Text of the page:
[Web-SIG] Session interface, v2
ianb at colorstudy.com
Sun Aug 21 08:29:19 CEST 2005
Mike Orr wrote:
>> The session manager id is used by the session store, to keep the
>> sessions separate. Actual session data is keyed by
>> (session_manager_id, session_id), so that separate applications have
>> separate session_manager_ids, and separate browsers have separate
> OK, we're using different terminology for the same thing. I would call
> that an application ID. Two applications that want to share sessions
> would use the same ID, and two instances of a blogging application that
> don't want to share would have different app IDs MySQLSessionStore has
> an app ID in the constructor, and the session is saved under (app_id,
> session_id). It defaults to '' if you only have one application and are
> too lazy to make up a name.
> Calling it app_id seems to make more sense. The user would find it
> logical to have to name their applications (=session namespaces).
> Whereas naming "session managers" sounds like an obscure implementation
> detail not related to this. I would think a session manager ID is its
> memory address, and why on earth would we want to know that?
The session manager needs to be instantiated with the app id, and we
could rename it there, yes. It doesn't really matter to me.
>>>> class ISessionStore:
>>>> def load_session(session_store_id, session_id, read_only,
>>>> def session_ids(session_store_id):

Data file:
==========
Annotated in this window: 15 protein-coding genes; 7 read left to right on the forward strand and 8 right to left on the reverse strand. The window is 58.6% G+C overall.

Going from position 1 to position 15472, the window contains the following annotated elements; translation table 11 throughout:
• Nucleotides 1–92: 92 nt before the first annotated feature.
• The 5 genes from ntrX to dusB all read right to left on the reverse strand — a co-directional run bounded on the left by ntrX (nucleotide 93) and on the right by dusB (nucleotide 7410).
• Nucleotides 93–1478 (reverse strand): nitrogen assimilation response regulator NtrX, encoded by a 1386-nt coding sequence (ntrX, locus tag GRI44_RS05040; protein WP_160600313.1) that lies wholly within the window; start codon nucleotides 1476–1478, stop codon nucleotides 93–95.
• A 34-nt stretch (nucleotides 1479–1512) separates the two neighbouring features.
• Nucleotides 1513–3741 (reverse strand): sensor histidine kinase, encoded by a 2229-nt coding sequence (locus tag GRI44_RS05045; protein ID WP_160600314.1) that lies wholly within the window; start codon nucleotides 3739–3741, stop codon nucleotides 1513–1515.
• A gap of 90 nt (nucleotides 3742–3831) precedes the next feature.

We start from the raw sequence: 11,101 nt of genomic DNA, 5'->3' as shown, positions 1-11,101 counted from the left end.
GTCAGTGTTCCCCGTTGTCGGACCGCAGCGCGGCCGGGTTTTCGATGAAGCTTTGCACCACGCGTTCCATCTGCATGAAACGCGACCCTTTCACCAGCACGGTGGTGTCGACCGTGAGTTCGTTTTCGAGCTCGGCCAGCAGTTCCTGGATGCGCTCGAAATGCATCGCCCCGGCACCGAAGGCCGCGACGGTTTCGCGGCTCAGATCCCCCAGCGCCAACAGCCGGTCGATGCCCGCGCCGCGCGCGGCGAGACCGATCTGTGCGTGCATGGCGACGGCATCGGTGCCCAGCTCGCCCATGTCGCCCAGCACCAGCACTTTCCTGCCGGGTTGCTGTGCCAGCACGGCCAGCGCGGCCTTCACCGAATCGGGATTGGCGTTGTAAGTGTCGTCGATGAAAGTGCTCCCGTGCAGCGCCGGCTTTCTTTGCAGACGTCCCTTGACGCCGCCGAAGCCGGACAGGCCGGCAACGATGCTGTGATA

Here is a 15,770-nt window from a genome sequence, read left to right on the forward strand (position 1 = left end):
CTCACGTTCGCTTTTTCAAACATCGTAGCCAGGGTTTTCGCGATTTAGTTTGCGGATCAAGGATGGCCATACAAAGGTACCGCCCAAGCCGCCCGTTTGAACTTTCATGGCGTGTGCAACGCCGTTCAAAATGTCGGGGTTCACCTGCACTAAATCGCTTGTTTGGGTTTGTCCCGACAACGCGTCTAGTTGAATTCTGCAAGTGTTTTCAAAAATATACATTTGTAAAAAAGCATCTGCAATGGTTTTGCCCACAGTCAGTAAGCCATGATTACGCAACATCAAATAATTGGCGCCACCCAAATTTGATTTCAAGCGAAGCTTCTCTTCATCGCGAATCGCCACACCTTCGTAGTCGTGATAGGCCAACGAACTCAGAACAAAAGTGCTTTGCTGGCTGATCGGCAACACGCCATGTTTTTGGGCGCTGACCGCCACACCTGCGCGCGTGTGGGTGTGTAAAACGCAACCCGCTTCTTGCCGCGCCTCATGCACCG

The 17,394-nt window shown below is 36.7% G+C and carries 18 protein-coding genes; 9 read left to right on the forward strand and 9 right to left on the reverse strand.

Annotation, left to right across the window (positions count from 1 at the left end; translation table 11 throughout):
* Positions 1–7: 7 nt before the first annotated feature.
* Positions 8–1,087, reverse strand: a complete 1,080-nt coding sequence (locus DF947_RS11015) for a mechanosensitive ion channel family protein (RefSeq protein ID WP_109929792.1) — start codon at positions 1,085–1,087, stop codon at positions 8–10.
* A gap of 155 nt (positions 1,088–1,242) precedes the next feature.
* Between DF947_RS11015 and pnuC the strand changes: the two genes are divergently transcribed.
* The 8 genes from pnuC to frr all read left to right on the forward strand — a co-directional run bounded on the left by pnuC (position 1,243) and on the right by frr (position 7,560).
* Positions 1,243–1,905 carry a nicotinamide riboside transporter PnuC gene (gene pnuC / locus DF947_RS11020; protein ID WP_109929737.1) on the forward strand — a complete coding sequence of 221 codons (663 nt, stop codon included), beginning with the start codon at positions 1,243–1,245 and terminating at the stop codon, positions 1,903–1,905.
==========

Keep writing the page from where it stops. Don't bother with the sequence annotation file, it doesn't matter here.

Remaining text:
>>>> def delete_session(session_store_id, session_id):
>>>> def touch(session_store_id, session_id):
>>>> def write_lock_session(session_store_id, session_id):
>>> Isn't session_store_id 'self'? Specifying it seems to imply this is
>>> a meta SessionStore, not an individual store. Why would a deployment
>>> have multiple stores?
>> Oops, this was a leftover from when SessionManager was named
>> SessionStore. These should all be session_manager_id. Fixed in svn.
> OK, translating 'session_manager_id' to 'app_id', this almost makes
> sense. So a SessionStore instance can handle multiple applications. Is
> this likely? I'd like to find some way to avoid passing this value to
> every method, since from the application's perspective, there's only one
> that matters.
The session manager embodies that context, so you never pass that
around. The session manager also has the locking policy; as you noticed
you don't want optimistic locking unless you are ready for
ConflictErrors, and you don't want lossy if you are relying on the
session for something important. So application's shouldn't share that
setting either. The SessionStore interface is fairly dumb about what
it's storing, so it should be able to support multiple policies
Ian Bicking / ianb at colorstudy.com / http://blog.ianbicking.org
More information about the Web-SIG